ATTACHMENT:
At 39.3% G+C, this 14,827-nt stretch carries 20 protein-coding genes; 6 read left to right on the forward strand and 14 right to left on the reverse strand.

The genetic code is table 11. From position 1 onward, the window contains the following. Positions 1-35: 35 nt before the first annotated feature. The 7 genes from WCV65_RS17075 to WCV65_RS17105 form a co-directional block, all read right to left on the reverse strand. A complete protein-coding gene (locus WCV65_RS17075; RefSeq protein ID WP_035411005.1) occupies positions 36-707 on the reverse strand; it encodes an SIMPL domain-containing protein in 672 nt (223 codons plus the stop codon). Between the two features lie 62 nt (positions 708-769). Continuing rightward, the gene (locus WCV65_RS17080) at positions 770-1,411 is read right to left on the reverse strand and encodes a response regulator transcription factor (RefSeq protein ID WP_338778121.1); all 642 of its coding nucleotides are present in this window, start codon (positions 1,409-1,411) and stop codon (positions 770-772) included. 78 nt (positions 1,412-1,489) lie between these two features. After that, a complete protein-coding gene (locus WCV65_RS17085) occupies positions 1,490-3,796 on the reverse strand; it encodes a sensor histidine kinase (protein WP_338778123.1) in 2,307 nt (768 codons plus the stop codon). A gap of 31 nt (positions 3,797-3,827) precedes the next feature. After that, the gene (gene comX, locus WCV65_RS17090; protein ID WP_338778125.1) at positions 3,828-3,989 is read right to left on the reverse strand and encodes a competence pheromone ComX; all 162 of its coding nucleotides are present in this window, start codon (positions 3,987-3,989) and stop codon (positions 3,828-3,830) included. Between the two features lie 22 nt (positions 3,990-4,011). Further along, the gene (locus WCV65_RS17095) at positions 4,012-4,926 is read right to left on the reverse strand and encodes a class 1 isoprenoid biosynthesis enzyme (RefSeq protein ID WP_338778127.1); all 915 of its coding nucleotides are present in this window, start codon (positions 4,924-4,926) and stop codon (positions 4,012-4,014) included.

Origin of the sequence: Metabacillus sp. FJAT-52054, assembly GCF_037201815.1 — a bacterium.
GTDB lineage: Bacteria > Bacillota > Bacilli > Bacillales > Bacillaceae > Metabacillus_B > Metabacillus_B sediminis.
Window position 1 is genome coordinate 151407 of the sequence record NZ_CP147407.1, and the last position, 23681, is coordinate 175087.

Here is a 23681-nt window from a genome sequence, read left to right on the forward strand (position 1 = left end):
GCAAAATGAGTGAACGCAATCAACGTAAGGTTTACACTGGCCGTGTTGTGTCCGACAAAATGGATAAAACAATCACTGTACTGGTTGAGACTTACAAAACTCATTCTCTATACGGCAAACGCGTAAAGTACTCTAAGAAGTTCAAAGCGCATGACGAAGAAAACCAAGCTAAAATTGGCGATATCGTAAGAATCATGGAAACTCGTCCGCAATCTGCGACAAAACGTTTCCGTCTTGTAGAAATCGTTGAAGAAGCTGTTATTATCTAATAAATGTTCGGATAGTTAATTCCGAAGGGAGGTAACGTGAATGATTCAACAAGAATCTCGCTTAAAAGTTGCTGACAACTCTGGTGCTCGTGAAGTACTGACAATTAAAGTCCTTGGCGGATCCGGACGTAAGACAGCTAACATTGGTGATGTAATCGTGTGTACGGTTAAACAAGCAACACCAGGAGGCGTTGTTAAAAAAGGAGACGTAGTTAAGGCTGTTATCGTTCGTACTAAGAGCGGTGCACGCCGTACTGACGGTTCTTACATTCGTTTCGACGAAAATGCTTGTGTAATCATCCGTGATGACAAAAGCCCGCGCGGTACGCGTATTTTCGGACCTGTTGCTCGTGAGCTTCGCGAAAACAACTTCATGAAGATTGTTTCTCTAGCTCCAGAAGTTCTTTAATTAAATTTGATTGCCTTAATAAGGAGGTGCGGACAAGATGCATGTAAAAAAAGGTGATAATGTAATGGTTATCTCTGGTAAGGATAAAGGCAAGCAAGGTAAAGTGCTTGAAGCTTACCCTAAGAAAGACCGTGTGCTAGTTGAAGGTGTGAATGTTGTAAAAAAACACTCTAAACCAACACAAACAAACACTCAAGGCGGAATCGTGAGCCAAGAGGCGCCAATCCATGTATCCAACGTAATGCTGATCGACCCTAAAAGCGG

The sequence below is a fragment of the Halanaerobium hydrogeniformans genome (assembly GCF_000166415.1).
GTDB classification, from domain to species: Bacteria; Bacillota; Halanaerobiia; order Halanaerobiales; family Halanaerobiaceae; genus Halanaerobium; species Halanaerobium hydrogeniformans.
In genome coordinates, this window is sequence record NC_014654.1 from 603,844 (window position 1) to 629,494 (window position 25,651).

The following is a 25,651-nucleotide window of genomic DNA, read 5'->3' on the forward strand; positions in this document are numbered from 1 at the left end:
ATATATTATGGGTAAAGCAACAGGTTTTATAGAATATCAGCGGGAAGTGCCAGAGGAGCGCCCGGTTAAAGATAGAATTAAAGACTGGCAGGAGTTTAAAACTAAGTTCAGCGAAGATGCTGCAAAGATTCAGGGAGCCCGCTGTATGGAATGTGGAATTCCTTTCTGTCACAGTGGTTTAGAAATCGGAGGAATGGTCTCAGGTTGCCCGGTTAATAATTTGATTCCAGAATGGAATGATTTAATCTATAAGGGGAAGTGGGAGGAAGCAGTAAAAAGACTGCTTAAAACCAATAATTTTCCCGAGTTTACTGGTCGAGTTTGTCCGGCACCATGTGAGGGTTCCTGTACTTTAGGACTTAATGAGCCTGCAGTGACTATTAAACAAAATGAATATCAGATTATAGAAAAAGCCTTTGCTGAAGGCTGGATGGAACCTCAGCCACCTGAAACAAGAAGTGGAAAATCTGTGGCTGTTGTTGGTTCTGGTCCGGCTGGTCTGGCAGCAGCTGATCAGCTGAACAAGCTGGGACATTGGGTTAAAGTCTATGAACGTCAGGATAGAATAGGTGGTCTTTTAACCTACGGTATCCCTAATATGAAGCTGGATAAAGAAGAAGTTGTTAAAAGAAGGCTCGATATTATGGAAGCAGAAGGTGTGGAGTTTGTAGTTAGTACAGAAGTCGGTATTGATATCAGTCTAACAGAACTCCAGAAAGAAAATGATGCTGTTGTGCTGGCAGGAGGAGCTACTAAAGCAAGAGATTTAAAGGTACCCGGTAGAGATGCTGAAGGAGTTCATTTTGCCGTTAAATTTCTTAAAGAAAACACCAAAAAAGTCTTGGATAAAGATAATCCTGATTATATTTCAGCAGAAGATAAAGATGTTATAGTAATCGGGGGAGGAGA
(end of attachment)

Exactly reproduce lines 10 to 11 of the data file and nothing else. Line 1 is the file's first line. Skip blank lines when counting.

In genome coordinates, this window is sequence record NC_014654.1 from 603,844 (window position 1) to 629,494 (window position 25,651).

The following is a 25,651-nucleotide window of genomic DNA, read 5'->3' on the forward strand; positions in this document are numbered from 1 at the left end: